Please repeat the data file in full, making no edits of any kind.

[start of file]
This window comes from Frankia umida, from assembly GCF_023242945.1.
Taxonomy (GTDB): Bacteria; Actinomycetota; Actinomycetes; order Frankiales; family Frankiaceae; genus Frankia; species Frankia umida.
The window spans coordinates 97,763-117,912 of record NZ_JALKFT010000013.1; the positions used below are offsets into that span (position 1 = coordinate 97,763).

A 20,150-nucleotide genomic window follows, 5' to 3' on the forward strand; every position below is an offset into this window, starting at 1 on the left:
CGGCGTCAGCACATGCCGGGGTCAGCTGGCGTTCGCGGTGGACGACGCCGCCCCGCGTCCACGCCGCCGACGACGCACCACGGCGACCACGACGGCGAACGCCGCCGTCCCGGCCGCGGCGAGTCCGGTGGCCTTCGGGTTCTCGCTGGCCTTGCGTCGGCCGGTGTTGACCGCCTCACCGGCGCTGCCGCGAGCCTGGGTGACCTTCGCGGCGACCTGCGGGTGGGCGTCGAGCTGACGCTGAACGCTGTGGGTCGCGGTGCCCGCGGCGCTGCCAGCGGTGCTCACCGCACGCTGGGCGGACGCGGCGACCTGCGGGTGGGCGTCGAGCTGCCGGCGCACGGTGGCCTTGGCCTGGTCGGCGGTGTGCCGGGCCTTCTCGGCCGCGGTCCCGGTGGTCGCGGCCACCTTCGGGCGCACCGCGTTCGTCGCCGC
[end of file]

This window comes from Frankia umida, from assembly GCF_023242945.1.
Taxonomy (GTDB): Bacteria; Actinomycetota; Actinomycetes; order Frankiales; family Frankiaceae; genus Frankia; species Frankia umida.
The window spans coordinates 97,763-117,912 of record NZ_JALKFT010000013.1; the positions used below are offsets into that span (position 1 = coordinate 97,763).

A 20,150-nucleotide genomic window follows, 5' to 3' on the forward strand; every position below is an offset into this window, starting at 1 on the left:
CGGCGTCAGCACATGCCGGGGTCAGCTGGCGTTCGCGGTGGACGACGCCGCCCCGCGTCCACGCCGCCGACGACGCACCACGGCGACCACGACGGCGAACGCCGCCGTCCCGGCCGCGGCGAGTCCGGTGGCCTTCGGGTTCTCGCTGGCCTTGCGTCGGCCGGTGTTGACCGCCTCACCGGCGCTGCCGCGAGCCTGGGTGACCTTCGCGGCGACCTGCGGGTGGGCGTCGAGCTGACGCTGAACGCTGTGGGTCGCGGTGCCCGCGGCGCTGCCAGCGGTGCTCACCGCACGCTGGGCGGACGCGGCGACCTGCGGGTGGGCGTCGAGCTGCCGGCGCACGGTGGCCTTGGCCTGGTCGGCGGTGTGCCGGGCCTTCTCGGCCGCGGTCCCGGTGGTCGCGGCCACCTTCGGGCGCACCGCGTTCGTCGCCGC